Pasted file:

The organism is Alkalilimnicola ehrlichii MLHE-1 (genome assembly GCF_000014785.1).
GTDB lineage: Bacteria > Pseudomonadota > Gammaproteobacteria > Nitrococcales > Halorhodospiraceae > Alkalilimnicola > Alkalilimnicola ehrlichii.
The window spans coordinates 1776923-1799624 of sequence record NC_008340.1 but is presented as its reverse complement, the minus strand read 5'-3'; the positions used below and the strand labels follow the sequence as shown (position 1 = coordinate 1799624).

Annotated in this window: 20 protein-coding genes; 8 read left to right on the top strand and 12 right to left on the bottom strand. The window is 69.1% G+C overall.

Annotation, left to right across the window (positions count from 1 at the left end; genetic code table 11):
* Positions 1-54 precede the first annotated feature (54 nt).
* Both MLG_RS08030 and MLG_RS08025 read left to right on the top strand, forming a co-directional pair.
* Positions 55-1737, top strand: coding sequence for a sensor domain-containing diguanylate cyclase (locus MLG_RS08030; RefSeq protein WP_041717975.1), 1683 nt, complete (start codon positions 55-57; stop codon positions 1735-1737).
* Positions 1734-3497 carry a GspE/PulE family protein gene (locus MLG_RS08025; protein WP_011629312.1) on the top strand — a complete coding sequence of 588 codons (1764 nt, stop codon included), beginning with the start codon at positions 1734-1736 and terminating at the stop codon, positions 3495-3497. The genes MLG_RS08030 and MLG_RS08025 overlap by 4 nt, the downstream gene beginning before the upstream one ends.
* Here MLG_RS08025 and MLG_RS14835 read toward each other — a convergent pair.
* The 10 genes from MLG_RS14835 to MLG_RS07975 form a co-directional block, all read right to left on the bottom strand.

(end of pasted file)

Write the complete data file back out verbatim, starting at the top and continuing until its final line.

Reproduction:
The organism is Alkalilimnicola ehrlichii MLHE-1 (genome assembly GCF_000014785.1).
GTDB lineage: Bacteria > Pseudomonadota > Gammaproteobacteria > Nitrococcales > Halorhodospiraceae > Alkalilimnicola > Alkalilimnicola ehrlichii.
The window spans coordinates 1776923-1799624 of sequence record NC_008340.1 but is presented as its reverse complement, the minus strand read 5'-3'; the positions used below and the strand labels follow the sequence as shown (position 1 = coordinate 1799624).

Annotated in this window: 20 protein-coding genes; 8 read left to right on the top strand and 12 right to left on the bottom strand. The window is 69.1% G+C overall.

Annotation, left to right across the window (positions count from 1 at the left end; genetic code table 11):
* Positions 1-54 precede the first annotated feature (54 nt).
* Both MLG_RS08030 and MLG_RS08025 read left to right on the top strand, forming a co-directional pair.
* Positions 55-1737, top strand: coding sequence for a sensor domain-containing diguanylate cyclase (locus MLG_RS08030; RefSeq protein WP_041717975.1), 1683 nt, complete (start codon positions 55-57; stop codon positions 1735-1737).
* Positions 1734-3497 carry a GspE/PulE family protein gene (locus MLG_RS08025; protein WP_011629312.1) on the top strand — a complete coding sequence of 588 codons (1764 nt, stop codon included), beginning with the start codon at positions 1734-1736 and terminating at the stop codon, positions 3495-3497. The genes MLG_RS08030 and MLG_RS08025 overlap by 4 nt, the downstream gene beginning before the upstream one ends.
* Here MLG_RS08025 and MLG_RS14835 read toward each other — a convergent pair.
* The 10 genes from MLG_RS14835 to MLG_RS07975 form a co-directional block, all read right to left on the bottom strand.